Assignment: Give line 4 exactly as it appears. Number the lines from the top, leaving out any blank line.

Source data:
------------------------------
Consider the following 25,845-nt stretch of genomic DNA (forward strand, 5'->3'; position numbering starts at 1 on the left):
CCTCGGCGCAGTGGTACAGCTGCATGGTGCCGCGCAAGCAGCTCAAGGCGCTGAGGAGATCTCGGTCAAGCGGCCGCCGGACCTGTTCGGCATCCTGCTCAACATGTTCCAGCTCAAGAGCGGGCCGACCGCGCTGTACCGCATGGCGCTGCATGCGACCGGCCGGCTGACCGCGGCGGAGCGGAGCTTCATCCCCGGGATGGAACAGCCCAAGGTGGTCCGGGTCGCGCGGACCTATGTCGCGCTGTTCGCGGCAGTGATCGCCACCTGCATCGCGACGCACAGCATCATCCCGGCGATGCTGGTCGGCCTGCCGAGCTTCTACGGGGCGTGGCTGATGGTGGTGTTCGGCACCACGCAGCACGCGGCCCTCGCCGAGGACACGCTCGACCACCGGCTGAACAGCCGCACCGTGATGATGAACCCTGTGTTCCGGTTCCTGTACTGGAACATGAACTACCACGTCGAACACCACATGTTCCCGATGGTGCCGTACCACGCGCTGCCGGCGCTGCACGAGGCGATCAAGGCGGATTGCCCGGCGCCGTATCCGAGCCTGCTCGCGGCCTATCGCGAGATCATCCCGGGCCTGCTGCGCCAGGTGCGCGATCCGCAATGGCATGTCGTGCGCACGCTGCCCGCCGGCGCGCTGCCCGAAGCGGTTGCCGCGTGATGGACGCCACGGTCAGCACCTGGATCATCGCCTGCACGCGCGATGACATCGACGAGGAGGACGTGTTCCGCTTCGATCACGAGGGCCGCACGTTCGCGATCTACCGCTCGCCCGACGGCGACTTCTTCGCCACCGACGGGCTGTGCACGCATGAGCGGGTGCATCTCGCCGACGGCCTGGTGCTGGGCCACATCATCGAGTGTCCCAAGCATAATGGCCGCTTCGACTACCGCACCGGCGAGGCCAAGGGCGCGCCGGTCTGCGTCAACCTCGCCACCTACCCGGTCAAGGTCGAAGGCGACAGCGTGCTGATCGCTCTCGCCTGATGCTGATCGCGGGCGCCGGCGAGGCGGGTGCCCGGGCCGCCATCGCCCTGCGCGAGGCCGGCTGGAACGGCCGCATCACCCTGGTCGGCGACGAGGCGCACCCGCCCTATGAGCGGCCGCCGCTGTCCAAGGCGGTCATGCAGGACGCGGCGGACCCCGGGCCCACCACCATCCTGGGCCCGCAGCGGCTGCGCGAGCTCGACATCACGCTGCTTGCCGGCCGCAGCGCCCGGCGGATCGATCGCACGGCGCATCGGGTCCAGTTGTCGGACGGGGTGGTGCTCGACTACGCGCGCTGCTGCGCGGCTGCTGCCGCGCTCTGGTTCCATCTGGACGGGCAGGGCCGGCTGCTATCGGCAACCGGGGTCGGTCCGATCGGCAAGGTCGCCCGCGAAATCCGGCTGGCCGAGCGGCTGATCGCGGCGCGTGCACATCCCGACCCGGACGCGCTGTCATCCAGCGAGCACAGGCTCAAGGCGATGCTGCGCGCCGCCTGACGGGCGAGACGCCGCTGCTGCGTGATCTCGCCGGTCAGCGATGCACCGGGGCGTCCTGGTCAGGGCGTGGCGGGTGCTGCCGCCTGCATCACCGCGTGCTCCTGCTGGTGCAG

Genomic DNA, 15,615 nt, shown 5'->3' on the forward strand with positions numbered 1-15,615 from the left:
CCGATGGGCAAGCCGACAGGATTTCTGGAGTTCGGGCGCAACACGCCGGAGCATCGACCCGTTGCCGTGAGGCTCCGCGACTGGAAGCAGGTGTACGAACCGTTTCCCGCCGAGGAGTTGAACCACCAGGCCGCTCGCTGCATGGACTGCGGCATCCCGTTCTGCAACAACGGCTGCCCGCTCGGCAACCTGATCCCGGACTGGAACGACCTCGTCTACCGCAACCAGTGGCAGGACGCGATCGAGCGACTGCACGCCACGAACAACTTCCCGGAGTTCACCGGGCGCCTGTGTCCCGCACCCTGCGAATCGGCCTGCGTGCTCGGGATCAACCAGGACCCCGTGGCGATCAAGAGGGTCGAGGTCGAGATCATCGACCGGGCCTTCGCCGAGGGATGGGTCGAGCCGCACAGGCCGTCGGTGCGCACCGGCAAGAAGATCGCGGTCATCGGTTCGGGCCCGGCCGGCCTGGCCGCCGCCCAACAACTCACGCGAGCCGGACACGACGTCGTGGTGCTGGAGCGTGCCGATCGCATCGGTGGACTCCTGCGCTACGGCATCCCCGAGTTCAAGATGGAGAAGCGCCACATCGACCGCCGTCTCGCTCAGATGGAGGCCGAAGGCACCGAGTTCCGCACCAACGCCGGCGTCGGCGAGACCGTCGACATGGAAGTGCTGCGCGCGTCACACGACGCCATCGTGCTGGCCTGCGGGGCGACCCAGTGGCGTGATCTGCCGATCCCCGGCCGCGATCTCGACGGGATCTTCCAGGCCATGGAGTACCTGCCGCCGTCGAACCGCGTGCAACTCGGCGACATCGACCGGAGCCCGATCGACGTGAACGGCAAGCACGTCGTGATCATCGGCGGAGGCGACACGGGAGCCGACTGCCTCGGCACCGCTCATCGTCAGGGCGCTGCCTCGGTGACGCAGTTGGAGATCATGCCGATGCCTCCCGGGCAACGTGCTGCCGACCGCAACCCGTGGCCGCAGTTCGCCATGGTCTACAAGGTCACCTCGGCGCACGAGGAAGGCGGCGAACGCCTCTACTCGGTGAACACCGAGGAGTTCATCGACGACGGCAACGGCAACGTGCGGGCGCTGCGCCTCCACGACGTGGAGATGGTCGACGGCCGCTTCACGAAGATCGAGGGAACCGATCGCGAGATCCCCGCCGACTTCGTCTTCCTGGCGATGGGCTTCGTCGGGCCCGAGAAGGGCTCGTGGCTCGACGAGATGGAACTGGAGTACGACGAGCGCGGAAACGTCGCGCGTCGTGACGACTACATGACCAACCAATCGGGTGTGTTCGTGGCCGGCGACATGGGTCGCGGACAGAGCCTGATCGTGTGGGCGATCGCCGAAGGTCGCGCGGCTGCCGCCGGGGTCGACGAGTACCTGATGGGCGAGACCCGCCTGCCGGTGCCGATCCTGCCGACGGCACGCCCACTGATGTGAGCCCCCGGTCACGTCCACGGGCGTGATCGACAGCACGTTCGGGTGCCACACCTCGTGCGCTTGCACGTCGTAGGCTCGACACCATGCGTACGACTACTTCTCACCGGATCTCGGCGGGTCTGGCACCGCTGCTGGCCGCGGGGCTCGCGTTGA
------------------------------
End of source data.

CCGATGGGCAAGCCGACAGGATTTCTGGAGTTCGGGCGCAACACGCCGGAGCATCGACCCGTTGCCGTGAGGCTCCGCGACTGGAAGCAGGTGTACGAACCGTTTCCCGCCGAGGAGTTGAACCACCAGGCCGCTCGCTGCATGGACTGCGGCATCCCGTTCTGCAACAACGGCTGCCCGCTCGGCAACCTGATCCCGGACTGGAACGACCTCGTCTACCGCAACCAGTGGCAGGACGCGATCGAGCGACTGCACGCCACGAACAACTTCCCGGAGTTCACCGGGCGCCTGTGTCCCGCACCCTGCGAATCGGCCTGCGTGCTCGGGATCAACCAGGACCCCGTGGCGATCAAGAGGGTCGAGGTCGAGATCATCGACCGGGCCTTCGCCGAGGGATGGGTCGAGCCGCACAGGCCGTCGGTGCGCACCGGCAAGAAGATCGCGGTCATCGGTTCGGGCCCGGCCGGCCTGGCCGCCGCCCAACAACTCACGCGAGCCGGACACGACGTCGTGGTGCTGGAGCGTGCCGATCGCATCGGTGGACTCCTGCGCTACGGCATCCCCGAGTTCAAGATGGAGAAGCGCCACATCGACCGCCGTCTCGCTCAGATGGAGGCCGAAGGCACCGAGTTCCGCACCAACGCCGGCGTCGGCGAGACCGTCGACATGGAAGTGCTGCGCGCGTCACACGACGCCATCGTGCTGGCCTGCGGGGCGACCCAGTGGCGTGATCTGCCGATCCCCGGCCGCGATCTCGACGGGATCTTCCAGGCCATGGAGTACCTGCCGCCGTCGAACCGCGTGCAACTCGGCGACATCGACCGGAGCCCGATCGACGTGAACGGCAAGCACGTCGTGATCATCGGCGGAGGCGACACGGGAGCCGACTGCCTCGGCACCGCTCATCGTCAGGGCGCTGCCTCGGTGACGCAGTTGGAGATCATGCCGATGCCTCCCGGGCAACGTGCTGCCGACCGCAACCCGTGGCCGCAGTTCGCCATGGTCTACAAGGTCACCTCGGCGCACGAGGAAGGCGGCGAACGCCTCTACTCGGTGAACACCGAGGAGTTCATCGACGACGGCAACGGCAACGTGCGGGCGCTGCGCCTCCACGACGTGGAGATGGTCGACGGCCGCTTCACGAAGATCGAGGGAACCGATCGCGAGATCCCCGCCGACTTCGTCTTCCTGGCGATGGGCTTCGTCGGGCCCGAGAAGGGCTCGTGGCTCGACGAGATGGAACTGGAGTACGACGAGCGCGGAAACGTCGCGCGTCGTGACGACTACATGACCAACCAATCGGGTGTGTTCGTGGCCGGCGACATGGGTCGCGGACAGAGCCTGATCGTGTGGGCGATCGCCGAAGGTCGCGCGGCTGCCGCCGGGGTCGACGAGTACCTGATGGGCGAGACCCGCCTGCCGGTGCCGATCCTGCCGACGGCACGCCCACTGATGTGAGCCCCCGGTCACGTCCACGGGCGTGATCGACAGCACGTTCGGGTGCCACACCTCGTGCGCTTGCACGTCGTAGGCTCGACACCATGCGTACGACTACTTCTCACCGGATCTCGGCGGGTCTGGCACCGCTGCTGGCCGCGGGGCTCGCGTTGA